Northwest Arkansas Times from Fayetteville, Arkansas on October 1, 1974 · Page 4
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October 1, 1974

Northwest Arkansas Times from Fayetteville, Arkansas · Page 4

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Fayetteville, Arkansas
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Tuesday, October 1, 1974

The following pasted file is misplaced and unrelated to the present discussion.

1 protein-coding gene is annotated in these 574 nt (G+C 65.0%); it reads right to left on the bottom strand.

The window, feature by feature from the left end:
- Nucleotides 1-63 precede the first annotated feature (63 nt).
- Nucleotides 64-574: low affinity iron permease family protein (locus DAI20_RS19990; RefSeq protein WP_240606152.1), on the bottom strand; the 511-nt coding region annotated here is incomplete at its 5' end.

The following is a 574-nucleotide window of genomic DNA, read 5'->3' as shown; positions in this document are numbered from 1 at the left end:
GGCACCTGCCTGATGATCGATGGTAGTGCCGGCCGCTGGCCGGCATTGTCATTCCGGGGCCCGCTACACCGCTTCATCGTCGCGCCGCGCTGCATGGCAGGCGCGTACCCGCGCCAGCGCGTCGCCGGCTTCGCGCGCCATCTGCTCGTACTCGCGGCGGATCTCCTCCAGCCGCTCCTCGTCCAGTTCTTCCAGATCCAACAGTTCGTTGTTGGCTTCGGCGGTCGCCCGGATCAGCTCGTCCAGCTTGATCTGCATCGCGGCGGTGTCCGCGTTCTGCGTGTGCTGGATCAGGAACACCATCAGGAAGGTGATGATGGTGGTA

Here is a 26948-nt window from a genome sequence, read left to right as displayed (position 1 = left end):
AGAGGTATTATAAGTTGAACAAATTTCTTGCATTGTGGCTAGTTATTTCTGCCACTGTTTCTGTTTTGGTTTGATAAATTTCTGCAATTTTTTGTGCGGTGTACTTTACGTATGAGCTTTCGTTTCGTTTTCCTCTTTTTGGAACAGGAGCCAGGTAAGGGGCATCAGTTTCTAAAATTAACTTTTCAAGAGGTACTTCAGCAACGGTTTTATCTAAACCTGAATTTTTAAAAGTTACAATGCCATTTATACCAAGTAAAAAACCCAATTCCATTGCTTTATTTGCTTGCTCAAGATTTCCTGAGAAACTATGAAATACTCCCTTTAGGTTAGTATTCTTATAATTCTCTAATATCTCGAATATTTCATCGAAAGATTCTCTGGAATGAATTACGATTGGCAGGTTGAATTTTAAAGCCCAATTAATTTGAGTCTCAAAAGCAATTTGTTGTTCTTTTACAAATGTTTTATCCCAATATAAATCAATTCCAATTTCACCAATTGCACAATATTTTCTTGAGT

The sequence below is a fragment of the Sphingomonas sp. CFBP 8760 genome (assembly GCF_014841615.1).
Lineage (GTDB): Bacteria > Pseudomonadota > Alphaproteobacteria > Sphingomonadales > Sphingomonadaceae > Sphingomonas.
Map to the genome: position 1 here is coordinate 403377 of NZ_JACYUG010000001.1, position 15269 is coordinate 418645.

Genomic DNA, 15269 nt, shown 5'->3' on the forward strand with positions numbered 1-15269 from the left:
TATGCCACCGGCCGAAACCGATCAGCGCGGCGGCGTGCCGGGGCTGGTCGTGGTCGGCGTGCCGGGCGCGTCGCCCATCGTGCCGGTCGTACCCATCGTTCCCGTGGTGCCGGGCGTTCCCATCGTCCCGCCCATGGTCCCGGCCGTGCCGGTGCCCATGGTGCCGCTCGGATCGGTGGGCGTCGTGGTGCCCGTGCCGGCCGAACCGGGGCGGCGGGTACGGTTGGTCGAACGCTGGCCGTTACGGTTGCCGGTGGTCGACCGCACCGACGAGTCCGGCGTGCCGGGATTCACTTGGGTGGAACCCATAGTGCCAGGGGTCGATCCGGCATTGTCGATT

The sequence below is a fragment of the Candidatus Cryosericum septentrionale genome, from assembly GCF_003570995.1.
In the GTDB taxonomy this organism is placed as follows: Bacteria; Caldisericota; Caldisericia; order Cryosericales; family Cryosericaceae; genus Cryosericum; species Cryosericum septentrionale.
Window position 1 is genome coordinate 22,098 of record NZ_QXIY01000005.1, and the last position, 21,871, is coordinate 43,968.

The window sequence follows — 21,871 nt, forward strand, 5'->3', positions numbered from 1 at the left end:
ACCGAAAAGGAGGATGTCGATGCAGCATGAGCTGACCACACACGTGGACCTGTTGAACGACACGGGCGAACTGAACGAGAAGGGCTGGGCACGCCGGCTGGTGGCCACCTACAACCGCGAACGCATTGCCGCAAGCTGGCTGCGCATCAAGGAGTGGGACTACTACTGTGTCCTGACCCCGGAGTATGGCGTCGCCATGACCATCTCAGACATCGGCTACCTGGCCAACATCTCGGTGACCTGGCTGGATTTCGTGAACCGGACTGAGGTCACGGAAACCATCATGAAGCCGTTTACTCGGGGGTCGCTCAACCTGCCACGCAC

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Editorial-Opinion Page The Public Interest Is The First Concern 0} This Newspaper 4 · TUESDAY, OCTOBER 1, 1974 Inside The Kennedy Kids Kidnap Scare No Loopholes Needed "It's difficult to advise your client of all the ramifications of a legal problem and at the same time advise your opponent," says Jerry Canfield, Fort Smith city attorney, who suggests an amendment to the state's Freedom o£ Information Act that would allow closed sessions between all public bodies and their legal representatives. We would stipulate at the outset that we have great respect for the client-lawyer relationship, just as we do for the doctor and his patient and the reporter and his source. But there is a distinction that needs to be drawn between the public's business and that of a private individual. In a matter between the city of Fort Smith, for instance, and its attorney, residents of the city are clients in city affairs just as much as commissioners or mayor. If a Freedom of Information law is to have any function at all, it cannot bo evaded simply by discussing a particular subject with an attorney. Such a device would provide an excuse for even worse abuses of the principle of open government than were the custom prior to adoption of the state's model FOI statute. To the Arkansas Bar Association's credit, the original suggestion for amendment has been returned to a committee for closer definition. Presumably the committee will spell out subjects eligible for closed session with counsel. Begging the ABA's pardon, but that's not enough of an improvement. Arkansas' FOI Act insures the reasonably open conduct of public affairs in schools, municipal and. state government. That's a plus that need not be tampered with, even in thp interests of an occasional lawsuit manipulation. Minimum Precautions A Necessity !5y JACK ANDERSON WASHINGTON -- The public has yet to lean' the full story behind the kidnapping scare that brought more than GO Secret Service agents racing from all poinls of Hie country two weeks ago to protect the late Sen. Robert Kennedy's children. Here are the exclusive details: The Secret Service's duties are strictly defined by law and do not include guarding the progeny of deceased Senators. Yet for 0112 full week, on orders from the White House, the agenls provided emergency, round-the-clock protection for the- Kennedy kids. Before the affair was over, the bodyguard service was also extended to a nephew, Cluistophcr LawFord, son of aclor Peter Lawford and Patricia Kennedy. One agent, standing watch outside a Harvard University blowout attended by one of the Kennedy boys, even suffered the indignity of having lo duck a urinary sprinkle. A raucous party raged inside, and one of the parly-goers urinated out the window. The same agent later stood by in astonishment as local police descended upon the scene and barged past him into the building to quiet the reveling students. . The kidnaping threat, based upon a third-hand tip from a police informant in the Boston area, turned out to be bogus. By conservative estimate, the false alarm cost the taxpayers about $126,000. The Washington Merry-Go-Round An incident at last weekend's football game at Razorback Stadium, in which an emergency service ambulance found itself inside a padlocked gate, is the sort of thing that should not be allowed to happen. We do not know the official explanation for the occurrence, though we are confident that appropriate officials are investigating the affair. More precautions, surely, will be in effect next game. But even once is too often, it seems to us, considering the considerable expense involved in having a properly outfitted vehicle and trained personnel on hand at the game for just such emergencies as occurred last Saturday. A carefully chosen point and route of exit, complete with official notification of all whose official functions might come into play, in the event of an emergency (police, groundskeeper, parking attendant, etc.), would seem to be a minimum essential. Whether the gate was locked deliberately, or by accident, seems less the point than that it served to obstruct an emergency run to Washington General Hospital. No matter what the reason last time, it shouldn't happen again. From The Readers Viewpoint Letters To The Editor Letters to the editor and other opinion-related contributions are solicited. We reserve the right to edit all letters, but try lo do so only for space requirements: in the interests of good taste and general public Interest, and to avoid libel. We edit grammatically, only on behalf of clatity. be_ing loo inexpert to do otherwise. Letters stand the best chance of being printed If th ey a re double-spaced and typewritten, and of not much more than 200 words. We have rules, too, agatnst personal attacks and out-and-out advertising (we have-*-an ad de-- partment for that). Letters should be signed by hand, but identity of writer will be withheld on request. --The Editors Keep It Clean To the Editor: This letter is directed lo all the people of Arkansas who hold their very lives and the ' health of their loved ones dear. There have been numerous articles in the news recently concerning SWEPCO's proposed coal-fired electric generation plant to be located four miles north of Siloam Springs and two and one-half miles southwest of Gentry in the Little Flint hollows. Many very learned and efficient experts in the field of pollution have already made statements regarding the TREMENDOUS HEALTH HAZARD which would be created by allowing sulphate, mercury, lead, zinc and ash particles fill the air from the plant as proposed by SWP:PCO. One pollution expert testified before the Arkansas Public Service Commission that the sulphate level of the air in Arkansas already exceeds a safe level. Experts testified pollution of this sort would increase asthmatic attacks, aggravate conditions of heart and lung patients and increase respiratory problems in children and the elderly. In addition to the tremendous health hazard to human life, the pollution emitted into the air and possibly into some local waters, is a GREAT THREAT to your very livelihood. For this pollution is extremely harmful to poultry, grapes, sweet potatoes and clover and alfalfa - consequently to pasture lands. Tiierefore, if you are not concerned for human health and life perhaps you will be concerned for your pocketbook and your means of livelihood. Your beautiful Northwest Arkansas which attracts so many vacationers, s i g h s e e r s and retirees will not present an inviting "atmosphere" nor a desire to visit or live here when people learn of your polluted air. If you did not read the complete article in 'The Northwest Arkansas TIMES." September 15, 1974, "Flint Creek -Plant Testimony Filed," then by all means do so if you value your life, your wife or husband's life, your son or daughter's life, your sister, brother, mother, father, aunt, uncle, cousin, friend or any human life. Does any of this concern you? Does it frighten you? Does it alarm you? I pray H does for I know what agony it is to gasp for breath, I know how truly frightening it is to struggle almost panickly lo breathe -I am a severe bronchial asthmatic patient. I have just moved here from out of state with my husband and two of my three children. My doctor advised me to move from our previous location due to all the pollution in the air which caused my condition to begin three years ago. I use a pressurized breathing machine daily, I take 10 different kinds of medicine . daily, up to four times daily. I've been in Northwest Arkansas one and one-half months and already I feel my condition has improved -please help me to continue to improve. I don't want to have to move again. Write to your congressman, speak up and do your share. Don't put it off, help us keep our clean air. Anne Warren West Fork In Error To the Editor: In a recent column (I J-14) columnist Jack Anderson attacked the International Police Academy, which is run by the U.S. government to train police They'll Do It Every Time 9(JFF£K AlWAYS ffUNSUP/tGAINSrttON- PRAY-me ELEVATOR DON'T BRWk POWN.' The bizarre a f f a i r began on unlucky Friday, September 13. Some sluidy characters, according lo the tip, had been talking about kidnaping David and Robert Kennedy, Jr., both of whom attend Harvard. The information was relayed lo llic FBI, which immediately l a u n c h e d an investigation. Meanwhile, Elhel Kennedy, the anxious mother, was alerted. Her first thought, of course, was to protect he rchildren. She knew from experience that the Secret Service has the world's best bodyguards, so she made an urgent request for federal protection. Secret Service Director Stuart Knight, knowing he had no authority lo protect the Kennedy children, agonized with his associates over the request. He personally drove out to the Kennedy estate in McLean, Va., to explain to Ethel how his hands were tied. But lie was overruled by his boss, Treasury Secretary William Simon, who took up the kidnaping threat with the White House. Back came word from presidential counselor Phil Buciien: protect Ihe Kennedy kids. Simon ordered the Secret Service into action on Saturday. September 14. Then he phoned Elhcl Kennedy to reassure her. My associate Joe Spear spoke with Simon, who said he had frequently been threatened wilh ·physical harm and, therefore, had "empathy for people in public lite." Considering tho suffering tho Kennedy family has been through, he said, "this was one of tho easier decisions I have ever made." Word was received on Wednesday, September 18, that the supposed kidnapers really had their eye on Ethel Kennedy's nephew, Christopher Lawford, who attends Tufts University In Medford, Mass. So a protective detail was dispatched to cover the Lawford boy. The intensive FBI investigation, meanwhile, turned up no substantial leads. So about 4:30 p.m. on Friday, September 20, the Secret Service protection was lifted. WATERGATE TACTICS: -A . holdover from ex-President N i x o n ' s infamous "Attack Group" is using Watergate tactics to destroy a white civil servant who has sought lo help the most downtrodden ghetto blacks. The holdover is Edward Failor, now in charge of the Commerce Department's statistics, who controls a $100-million operation and 7,000 employes. This was his reward for unde- vlatirrg loyalty to the "Attack Group," headed by convicted White House aide Charles Colson. The group's purpose was lo discredit 1972 Democratic presidential candidate George McGovern by unscrupulous but legal means. Failor was first installed in officials from developing countries. Anderson said: "After a lengthy investigation we have found no evidence that the academy actually advocates third-degree methods. But we have read several student papers which discuss the use of torture to break suspects." Anderson then quoted from six of these papers, suggesting that the quotes "showed many s t u d e n t s graduate without showiirg much' effect of their 'humanitarian' training." By taking statements out of context. Jack Anderson has misrepresented the views of the authors of five of the six papers he cited. For example: Anderson quoted Lam Van Huu of South Vietnam as saying: "What do we mean by 'force and threat?' Physical force--beating, s l a p p i n g , electrocuting. Threats--physical shaking a fist in the face of the subject; verbal, saying, 'Listen, I'm going to break your neck if you. don't confess." Anderson implied that Lam Van Huu was advocating such measures. What Anderson concealed from his readers was that Lam Van Huu after defining what was meant by "force and threats," went on to give nine reasons why police interrogators should not use force and threats. He did not tell his readers that Lam Van Huu concluded his discussion with this strong denunciation of the use of force: "Thus the use of force and threats is not only a method that is vicious and inhumane, but also dangerous and useless. Those that are for force would do better to quit the police force and take up the career of boxing." Another trainee gave a brief historical review of the use of torture, going back to medieval times. In the course of this ho briefly described the Chinese water torture. Anderson quoted this description and implied that the trainee was advocating its use. The trainee clearly did not advocate (his, nor did he advocate the other measures he described that were used in medieval Europe and Nazi Germany and Soviet Russia. Mr. Anderson's investigators examined 56 papers out of nearly 5000 prepared by trainees at the International Police Academy. He quoted from six of the 56, and by taking statements out of context he misrepresented the views of 5 of the six authors. He com- plcltey ignored all statements that din* not support his exercise in advocacy journalism. Reed J. Irvine WASHINGTON, D. C. · (EDITOR'S NOTE: Mr. Irvine is chairman of Accuracy in Media, Inc.) Bible Verse "I can of mine own self do nothing: as I hear, I judge: and my judgment is just; because I seek not mine own will, but the will of the Father which hath sent me." John 5:30 The goal of the Saviour was to do tho will of God. Part of that will was tho performing of miracles. He said, "as my Father hath sent me, even so I send you." He has not. changed. "Jesus Christ the same yesterday, today and forever." 'It's Common Practice To Interfere With Other Government--If They're Elected, That Is'' a federal mlno safety Job which, according to tlio General Accounting Office, he fouled up. He was qulclly moved over to the Commerce Department over the objections of professionals who considered him totally unqualified. Interim! mcmos show he is now using salaml-slyle tactics to cut up a Census Bureau official, Jolm Cosserly, who has been seeking ways to get 1.8 million "missing Americans" to take part in the 1980 census. These are the most depressed ghetto blacks who were rot counted in 1970. Because they represent 7.7 per cent of all blacks, the entire black community lost millions in federal and state aid based on census statistics. . The momos show that Casserly took steps to get these "missing Americans" on the census rolls. For his efforts, he was summoned before Pallor and was told his proposal was "stupid." .. .. His voice rising, Failor said the proposal was a "huge mistake" and demanded to know whether Casserly had "any problems." "I have no problems, replied Casserly. "You may well have in tha future," shot back Failor. This turned out to be prophe- . tic. Failor and his census chief, Vincent Barabba, a Nixon campaign pollster in 1972, began giving Casserly a bad time. His staff was slashed, and he camo under sudden investigation. FOOTNOTE: Failor conceded he called the Casserly proposal "stupid," but only because it was full of false statements. He admitted Casserly is in trouble because of his proposal, but said this is purely because it shows "bad judgment." Bolb Failor and Barabba defended their policies toward the blacks. --United Feature Syndicate State Of Affairs Nixon By CLAYTON FHITCHEY WASHINGTON -- Since the resignation of Nixon,, his gifted · secretary of state, Henry Kissinger, has been busier promoting the old policies of the former President than fashioning new policies for the new President. This is already bringing Mr. Ford into conflict wilh Congress and the people, as it was bound to, for the discredited old poli- s i i p p o r t i n g anti-democratic cics, nol.».biy in respect to miliiii-y dictatorships all over the world, are increasingly abhorrent to most Americans and their representatives in the House and Senate. No new President is obliged to uphold or carry on the policies of his predecessor, yet Mr. Ford has needlessly embraced t h e Nixon-Kissinger secret intervention in Chile, which was designed to undermine the popularly elected government of Salvador Allende. Mr. Ford not only defended the CIA's covert activities in Chile but went so far as lo say they were "in the best interests of the people of Chile and certainly in our best interests," although he would have a hard time proving that dubious claim. The President's statement was offensive to Congress because it had previously been led to believe that the Nixon Administration had meticulously kept hands off Chile's internal politics. This deception came to light through disclosure of sworn testimony of William Colby, director of the CIA, that the agency, under orders from the White House, spent millions of dollars trying lo subvert the Aliencie government. THE PRESIDENT had every opportunity to disown actions that he was not responsible for, or at least say the CIA policies would be reviewed. He had a ready opening, for Colby himself recently said that abandoning convert action entirely "would not have a major Jm- pact on our current activities or the current security of the United States." Instead, the President openly endorsed the policy of secret intervention and, in Chile's case, tried to justify it on the grounds that Dr. Allende's g o v e r n m e n t allegedly w a s suppressing opposition groups. Does that signify Mr. Ford is now preparing to intervene against the military dictatorship which, after overthrowing Allende. is presently suppressing all democratic opposition, or does it mean that only popular governments that the Administration dislikes need fear the United States? Mr. Ford would have been better advised to heed what Nixon and Kissinger preached rather than what they practiced. In resisting pressure to crack down on Russia for its What Others Say ATTAWAY, DR. BISHOP · One of the clearer and better statements yet made by the still new president of the University o! Arkansas, Charles E. Bishop, is that he intends to take a hard line on tenure in the university system. Speaking at the university's branch at Monti- Bishop said "tenure has been cello, Dr. Bishop said "tenure has 'Keen a l i t t l e too easy to a t t a i n , " and lit invited tho faculty lo make some "tough judgments" in order lo maintain and raise the quality of the university staff. It's not the kind of talk that is likely to make the new president very popular with mediocre or worse members of the faculty, but it's the kind that ought to bring taxpayers, parents, students and anybody else with an interest in education to their feet. Right on, Dr. Bishop! --Pine Bluff Commercial Housing Squeeze Hedges WASHINGTON (ERR)-Ons way to tackle inflation at the personal level is to make do without what one already owns. Outmoded clothing can be trotted out for yet another season of wear, while do-it- yoursclf repairs on the family car may forestall the need to buy a new one. Beating the high cost of housing takes more ingenuity, but it can be done. The housing crunch affects established and prospective h o m e o w n e r s alike. Those are able to find financing at all. Those seeking to sell must wait for a suitable buyer and, more than likely, settle for less money than they expected to get. Both groups would be well advised to take matters, quite literally, into their own hands. Young couples unable to afford a new home are beginning to discover the advantages of "sweat equity." Under this approach, the householders pay for the exterior shell and interior walls of a home and complete all or part of the remaining work themselves. Max Zamansky, a pioneer in the shell-home field, told U.S. News World Report that a buyer who does all of the finishing work can save up to 40 per cent of the price o' a comparable finished unit. Ha estimated that at least $14 13 saved for every sweat-equity hour of labor. emigration policies, Mr. Nixon said: "We would hot welcome the intervention of other countries in our domestic affairs and we cannot expect them to he cooperative when we seek to intervene directly in theirs. We cannot gear our foreign policy to transformation of other societies." That, of course, was only for public and congressional consumption. In real Hie Nixon and Kissinger did just the opposite when it suited their purposes, as in Chile. AS SERIOUS as Chile is, it is only part of a much larger problem that confronts Mr. Ford, for he is well on the way to a collision with Congress on foreign and defense policy in general. Congress, revolting against the arrogant abuse of the war-making power by both democratic and republican presidents, has in recent years been tryirrg to curb Ihcse powers and reassert its own constitutional responsibilities. There was a sigh of relief on Capitol Hill when Mr. Ford became the Chief Executive and promptly pledged a new era of co-operation with Congress, inclu.ling respect for its right to be consulted and heeded on the conduct of foreign policy. But that's not the way it is working out. Despite strong congressional protest, Kissinger has been allowed to brush off a law which forbids further aid to any country which, like Turkey, u s e s U.S. weapons for aggression instead of defense. The Ford-Kissinger Administration is also resisting to the limit congressional efforts to reduce the billions of dollars going to S o u t h Vietnam's military regime and to phase oat over three years military aid to the South Korean generals. And, of course, Mr. Ford, like Nixon before him, is fighting congressional efforts lo hold down the defense budget. Seams like old times. (C) 1974, Los Angeles Times HOMEOWNERS in need of more or better living space can get it by building additional rooms or remodeling old ones inslcad of by moving to a new house. "Last year, the home improvement industry totted up a hefty $22 billion for repairs, remodeling and accessories,' B u s i n e s s Week recently reported, "and it is looking for that to rise to at least $28 billion this year." Because of inflation and high labor costs, homeowners are h a n d l i n g many small remodeling projects tnemselves. Some supply houses offer free ciasses on how to perform such tasks as plumbing and paneling. A n d certain remodeling materials are available in kits with "how to" instructions. Still, contractors have their hands full of orders for larger remodeling projects. Armand L. F o n t a i n e , executive vice president of the American Association, estimates that home improvement now accounts for 25 to 30 per cent of all building activity in California. "Three years ago, a $10,000 home improvement job was something a contractor saw once a year," Fontaina says. "Now it's two or three a week--a good 30 lo 40 per cent of the jobs are over $10,000 now." EXPERTS on consumer affairs advise caution in undertaking a remodeling project lest the homeowner hire an unscrupulous or financially unstable contractor. F.very spring the nation's press runs stories about gypsy contractors who offer bargain roofing or blacktopping jobs -- performed, the homeowners later discover, with crankcase oil. And yet thousands of homeowners fall victim to the racket every year. "The home improvement industry is probably the only consumer-related i n d u s t r y where 50 to 75 per cent of tha contract price is paid up front before any work is done," says James J. Lack, commissioner of consumer affairs for Suffolk County, N.Y. "It's just conducive lo ripoffs." He and o t h e r consumer advisers recommend making only a token deposit, with subsequent payments pegged to the amount of work done. In other words, caveat emptor,